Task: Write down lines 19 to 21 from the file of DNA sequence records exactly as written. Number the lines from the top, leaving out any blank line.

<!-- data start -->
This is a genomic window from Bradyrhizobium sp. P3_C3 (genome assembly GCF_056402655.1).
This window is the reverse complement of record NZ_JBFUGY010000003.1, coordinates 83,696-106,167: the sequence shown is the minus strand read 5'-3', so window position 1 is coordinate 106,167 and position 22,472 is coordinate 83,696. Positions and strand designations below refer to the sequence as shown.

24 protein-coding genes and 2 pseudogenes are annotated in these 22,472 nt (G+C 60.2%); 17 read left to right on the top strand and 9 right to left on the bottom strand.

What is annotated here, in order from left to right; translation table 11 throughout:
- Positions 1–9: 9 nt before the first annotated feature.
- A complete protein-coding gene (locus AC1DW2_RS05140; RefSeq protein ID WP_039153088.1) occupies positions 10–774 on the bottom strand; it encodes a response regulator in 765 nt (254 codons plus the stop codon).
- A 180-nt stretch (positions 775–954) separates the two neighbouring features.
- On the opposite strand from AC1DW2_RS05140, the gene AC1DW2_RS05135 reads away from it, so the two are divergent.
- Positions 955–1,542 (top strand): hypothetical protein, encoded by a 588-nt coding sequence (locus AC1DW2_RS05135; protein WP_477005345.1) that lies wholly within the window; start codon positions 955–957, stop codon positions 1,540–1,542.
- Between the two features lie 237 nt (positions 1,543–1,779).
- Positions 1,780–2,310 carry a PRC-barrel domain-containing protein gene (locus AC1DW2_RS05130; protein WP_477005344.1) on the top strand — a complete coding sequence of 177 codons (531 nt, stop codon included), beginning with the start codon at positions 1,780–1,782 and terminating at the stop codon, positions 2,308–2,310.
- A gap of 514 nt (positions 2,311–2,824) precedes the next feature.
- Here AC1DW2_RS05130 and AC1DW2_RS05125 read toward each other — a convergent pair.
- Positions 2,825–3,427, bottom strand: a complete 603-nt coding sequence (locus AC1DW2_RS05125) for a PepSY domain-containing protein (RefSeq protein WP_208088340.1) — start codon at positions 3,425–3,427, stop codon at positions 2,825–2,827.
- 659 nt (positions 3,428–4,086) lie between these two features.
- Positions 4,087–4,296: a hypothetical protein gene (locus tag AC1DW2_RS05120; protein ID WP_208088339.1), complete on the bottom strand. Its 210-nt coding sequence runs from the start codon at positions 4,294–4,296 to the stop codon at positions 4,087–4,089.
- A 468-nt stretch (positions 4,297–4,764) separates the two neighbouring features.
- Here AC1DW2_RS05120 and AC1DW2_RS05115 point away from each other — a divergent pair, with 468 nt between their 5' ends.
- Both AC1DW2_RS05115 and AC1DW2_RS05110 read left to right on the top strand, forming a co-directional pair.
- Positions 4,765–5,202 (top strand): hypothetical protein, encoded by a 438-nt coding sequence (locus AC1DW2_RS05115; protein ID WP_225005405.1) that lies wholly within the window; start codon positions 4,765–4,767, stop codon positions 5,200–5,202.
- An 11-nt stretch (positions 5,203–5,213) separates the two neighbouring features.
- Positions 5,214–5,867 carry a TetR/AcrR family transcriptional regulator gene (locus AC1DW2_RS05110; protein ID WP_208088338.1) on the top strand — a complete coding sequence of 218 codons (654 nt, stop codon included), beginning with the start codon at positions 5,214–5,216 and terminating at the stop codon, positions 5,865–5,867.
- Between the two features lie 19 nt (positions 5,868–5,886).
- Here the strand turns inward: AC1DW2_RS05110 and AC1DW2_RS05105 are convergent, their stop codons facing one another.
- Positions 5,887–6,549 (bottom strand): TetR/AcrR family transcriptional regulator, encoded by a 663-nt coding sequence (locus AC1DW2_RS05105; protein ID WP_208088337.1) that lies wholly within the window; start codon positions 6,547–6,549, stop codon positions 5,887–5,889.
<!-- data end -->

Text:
- Both AC1DW2_RS05115 and AC1DW2_RS05110 read left to right on the top strand, forming a co-directional pair.
- Positions 4,765–5,202 (top strand): hypothetical protein, encoded by a 438-nt coding sequence (locus AC1DW2_RS05115; protein ID WP_225005405.1) that lies wholly within the window; start codon positions 4,765–4,767, stop codon positions 5,200–5,202.
- An 11-nt stretch (positions 5,203–5,213) separates the two neighbouring features.